This roasted cabbage recipe is effortless. You'll spend about five minutes slicing, then the oven does the rest of the work for you. As the cabbage roasts, it softens and turns sweet and its edges begin to brown and caramelize just a bit, resulting in a delicious (but simple) side dish.
What is it?
Cabbage is a member of the Brassica family and is botanically related to broccoli, Brussels sprouts, mustard, and mustard greens. Roasting cabbage enhances its sweet notes and softens its tough leaves.
Roasted cabbage is easy to make, and makes a nice side dish - especially for a weeknight meal because it takes so little effort to make. Further, cabbage tends to be one of the most consistently affordable vegetables at the supermarket, meaning that it's an excellent choice for home cooks on a budget who want to feed themselves (and the people they love) wholesome, but affordable foods.
What's in it?
To roast cabbage, you'll need three ingredients: cabbage, a cooking fat, and a seasoning. It's a simple recipe, and because it is so minimalistic, you need to pay close attention to the quality of your ingredients.
- Cabbage can use red cabbage or green cabbage as it suits you. In addition, crinkly-leaved Savoy cabbage is a good option, too, and tends to cook a bit quicker.
- Extra virgin olive oil works well with cabbage, as its lighter aromatic notes tend to complement the earthy sweetness of the vegetable. You can use other cooking fats if you prefer, including butter or ghee, and duck or chicken fat.
- Salt gives the dish its flavor and helps to bring balance to the sweetness that develops when you roast cabbage and other vegetables. It also helps to make cabbage more tender, by breaking down the cell walls of the vegetable just a bit.
Tips for Roasting Cabbage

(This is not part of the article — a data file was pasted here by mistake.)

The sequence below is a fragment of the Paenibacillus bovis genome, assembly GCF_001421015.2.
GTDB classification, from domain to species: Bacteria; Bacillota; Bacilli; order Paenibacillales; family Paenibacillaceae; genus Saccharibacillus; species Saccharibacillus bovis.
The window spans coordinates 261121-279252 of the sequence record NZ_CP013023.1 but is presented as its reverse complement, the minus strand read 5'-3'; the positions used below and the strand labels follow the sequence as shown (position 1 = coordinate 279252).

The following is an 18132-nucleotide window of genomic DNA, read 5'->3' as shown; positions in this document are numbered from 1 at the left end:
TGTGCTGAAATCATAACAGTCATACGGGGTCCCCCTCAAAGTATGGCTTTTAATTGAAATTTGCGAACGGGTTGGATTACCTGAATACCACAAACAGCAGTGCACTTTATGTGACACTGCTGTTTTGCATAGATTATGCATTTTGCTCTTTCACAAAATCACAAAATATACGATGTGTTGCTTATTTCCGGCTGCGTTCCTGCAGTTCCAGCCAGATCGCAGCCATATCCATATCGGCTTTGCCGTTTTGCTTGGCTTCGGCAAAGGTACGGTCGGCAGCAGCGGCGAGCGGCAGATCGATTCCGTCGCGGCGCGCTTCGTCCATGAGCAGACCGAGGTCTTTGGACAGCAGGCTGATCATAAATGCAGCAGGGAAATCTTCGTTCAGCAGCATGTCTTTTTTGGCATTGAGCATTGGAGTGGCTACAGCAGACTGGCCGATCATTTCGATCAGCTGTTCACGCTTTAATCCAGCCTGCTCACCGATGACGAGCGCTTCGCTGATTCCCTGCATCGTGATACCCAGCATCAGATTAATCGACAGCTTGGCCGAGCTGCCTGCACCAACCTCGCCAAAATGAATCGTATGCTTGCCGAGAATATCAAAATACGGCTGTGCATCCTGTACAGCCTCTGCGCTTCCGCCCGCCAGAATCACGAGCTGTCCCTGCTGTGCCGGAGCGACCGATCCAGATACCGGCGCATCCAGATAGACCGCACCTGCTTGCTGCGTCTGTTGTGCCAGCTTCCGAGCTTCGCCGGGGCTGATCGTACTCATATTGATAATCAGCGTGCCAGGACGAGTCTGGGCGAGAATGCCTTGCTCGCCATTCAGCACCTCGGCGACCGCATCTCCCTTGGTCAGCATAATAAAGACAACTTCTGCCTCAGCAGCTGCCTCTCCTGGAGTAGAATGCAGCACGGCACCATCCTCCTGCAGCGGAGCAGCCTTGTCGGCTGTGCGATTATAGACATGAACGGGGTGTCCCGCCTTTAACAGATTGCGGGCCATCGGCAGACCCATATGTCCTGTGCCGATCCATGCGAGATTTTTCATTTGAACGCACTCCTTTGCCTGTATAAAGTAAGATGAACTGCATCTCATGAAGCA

Roasting cabbage is an easy way of cooking it. Aside from slicing up a few cabbage wedges or steaks, making the recipe is nearly effortless. You just layer the cabbage slices on a parchment-lined baking sheet, drizzle with olive oil and cook until tender and a bit caramelized. But, there are a few things to keep in mind as you make the recipe.
- Preheat the oven to 425 F. You want a very hot oven for roasting cabbage. If the oven is set too low, or the cabbage goes into a cold oven, it will steam more than roast and may not brown as efficiently.
- Keep the core. When making other cabbage recipes, such as sauerkraut or cole slaw, you typically remove the tough core; however, keeping the core intact will help keep the cabbage from falling apart when you rotate it in the oven or serve it at dinnertime.
- Brush the cabbage wedges with olive oil rather than drizzling. Brushing ensures even distribution of olive oil, promoting more even cooking and better browning.
- Allow plenty of space. If you place the sliced cabbage too close together, they may steam rather than roast. An inch to two inches of space between each wedge will allow better circulation of heat and air.
- Be careful when rotating. Since layers of individual leaves make up a head of cabbage, and roasting makes them tender, they tend to fall apart easily when moved. Be careful when rotating the vegetables (a pancake turner works well) so that the wedges or steaks remain intact.
How do you cut a head of cabbage for roasting?
There are four ways to cut a head of cabbage for roasting. While the principle of cooking remains the same, each method of cutting can yield slightly different results.